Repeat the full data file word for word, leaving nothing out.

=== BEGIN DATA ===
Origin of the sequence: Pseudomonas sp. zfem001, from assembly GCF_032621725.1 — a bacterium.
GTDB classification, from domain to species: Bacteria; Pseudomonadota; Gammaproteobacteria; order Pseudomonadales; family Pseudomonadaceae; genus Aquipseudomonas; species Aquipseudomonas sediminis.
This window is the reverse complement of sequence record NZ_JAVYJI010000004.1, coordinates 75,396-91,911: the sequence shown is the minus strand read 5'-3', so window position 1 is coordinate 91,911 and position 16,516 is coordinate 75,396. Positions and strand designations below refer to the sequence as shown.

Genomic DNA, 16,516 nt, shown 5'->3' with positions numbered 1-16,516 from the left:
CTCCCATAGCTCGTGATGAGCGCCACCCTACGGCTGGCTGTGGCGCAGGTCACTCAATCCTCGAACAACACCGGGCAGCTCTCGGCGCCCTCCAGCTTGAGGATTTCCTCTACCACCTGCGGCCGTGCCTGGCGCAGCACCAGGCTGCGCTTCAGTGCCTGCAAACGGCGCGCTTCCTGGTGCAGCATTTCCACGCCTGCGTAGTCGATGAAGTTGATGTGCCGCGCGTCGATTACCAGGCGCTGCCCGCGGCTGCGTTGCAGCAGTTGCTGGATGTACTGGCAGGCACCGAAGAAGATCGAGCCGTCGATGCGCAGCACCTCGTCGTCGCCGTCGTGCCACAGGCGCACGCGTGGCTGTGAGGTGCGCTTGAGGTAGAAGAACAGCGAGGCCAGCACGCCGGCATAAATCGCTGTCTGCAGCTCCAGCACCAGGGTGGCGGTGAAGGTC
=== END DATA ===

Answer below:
Origin of the sequence: Pseudomonas sp. zfem001, from assembly GCF_032621725.1 — a bacterium.
GTDB classification, from domain to species: Bacteria; Pseudomonadota; Gammaproteobacteria; order Pseudomonadales; family Pseudomonadaceae; genus Aquipseudomonas; species Aquipseudomonas sediminis.
This window is the reverse complement of sequence record NZ_JAVYJI010000004.1, coordinates 75,396-91,911: the sequence shown is the minus strand read 5'-3', so window position 1 is coordinate 91,911 and position 16,516 is coordinate 75,396. Positions and strand designations below refer to the sequence as shown.

Genomic DNA, 16,516 nt, shown 5'->3' with positions numbered 1-16,516 from the left:
CTCCCATAGCTCGTGATGAGCGCCACCCTACGGCTGGCTGTGGCGCAGGTCACTCAATCCTCGAACAACACCGGGCAGCTCTCGGCGCCCTCCAGCTTGAGGATTTCCTCTACCACCTGCGGCCGTGCCTGGCGCAGCACCAGGCTGCGCTTCAGTGCCTGCAAACGGCGCGCTTCCTGGTGCAGCATTTCCACGCCTGCGTAGTCGATGAAGTTGATGTGCCGCGCGTCGATTACCAGGCGCTGCCCGCGGCTGCGTTGCAGCAGTTGCTGGATGTACTGGCAGGCACCGAAGAAGATCGAGCCGTCGATGCGCAGCACCTCGTCGTCGCCGTCGTGCCACAGGCGCACGCGTGGCTGTGAGGTGCGCTTGAGGTAGAAGAACAGCGAGGCCAGCACGCCGGCATAAATCGCTGTCTGCAGCTCCAGCACCAGGGTGGCGGTGAAGGTC